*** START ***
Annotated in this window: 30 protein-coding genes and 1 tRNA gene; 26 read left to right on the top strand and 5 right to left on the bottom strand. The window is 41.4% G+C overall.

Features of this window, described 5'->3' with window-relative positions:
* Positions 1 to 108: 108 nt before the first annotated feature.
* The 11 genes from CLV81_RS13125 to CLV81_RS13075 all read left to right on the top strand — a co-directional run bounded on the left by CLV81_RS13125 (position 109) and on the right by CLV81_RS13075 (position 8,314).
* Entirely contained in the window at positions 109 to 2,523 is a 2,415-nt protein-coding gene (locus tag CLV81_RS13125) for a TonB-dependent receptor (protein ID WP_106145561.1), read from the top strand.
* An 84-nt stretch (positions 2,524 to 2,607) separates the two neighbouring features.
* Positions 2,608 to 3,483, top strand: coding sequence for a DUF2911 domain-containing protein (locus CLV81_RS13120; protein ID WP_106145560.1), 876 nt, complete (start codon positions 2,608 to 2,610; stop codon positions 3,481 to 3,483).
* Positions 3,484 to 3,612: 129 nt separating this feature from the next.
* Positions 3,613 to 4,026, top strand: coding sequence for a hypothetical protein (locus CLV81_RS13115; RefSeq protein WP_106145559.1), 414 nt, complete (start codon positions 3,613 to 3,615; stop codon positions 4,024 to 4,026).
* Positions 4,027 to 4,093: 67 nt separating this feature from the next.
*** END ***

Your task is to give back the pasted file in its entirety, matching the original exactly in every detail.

Annotated in this window: 30 protein-coding genes and 1 tRNA gene; 26 read left to right on the top strand and 5 right to left on the bottom strand. The window is 41.4% G+C overall.

Features of this window, described 5'->3' with window-relative positions:
* Positions 1 to 108: 108 nt before the first annotated feature.
* The 11 genes from CLV81_RS13125 to CLV81_RS13075 all read left to right on the top strand — a co-directional run bounded on the left by CLV81_RS13125 (position 109) and on the right by CLV81_RS13075 (position 8,314).
* Entirely contained in the window at positions 109 to 2,523 is a 2,415-nt protein-coding gene (locus tag CLV81_RS13125) for a TonB-dependent receptor (protein ID WP_106145561.1), read from the top strand.
* An 84-nt stretch (positions 2,524 to 2,607) separates the two neighbouring features.
* Positions 2,608 to 3,483, top strand: coding sequence for a DUF2911 domain-containing protein (locus CLV81_RS13120; protein ID WP_106145560.1), 876 nt, complete (start codon positions 2,608 to 2,610; stop codon positions 3,481 to 3,483).
* Positions 3,484 to 3,612: 129 nt separating this feature from the next.
* Positions 3,613 to 4,026, top strand: coding sequence for a hypothetical protein (locus CLV81_RS13115; RefSeq protein WP_106145559.1), 414 nt, complete (start codon positions 3,613 to 3,615; stop codon positions 4,024 to 4,026).
* Positions 4,027 to 4,093: 67 nt separating this feature from the next.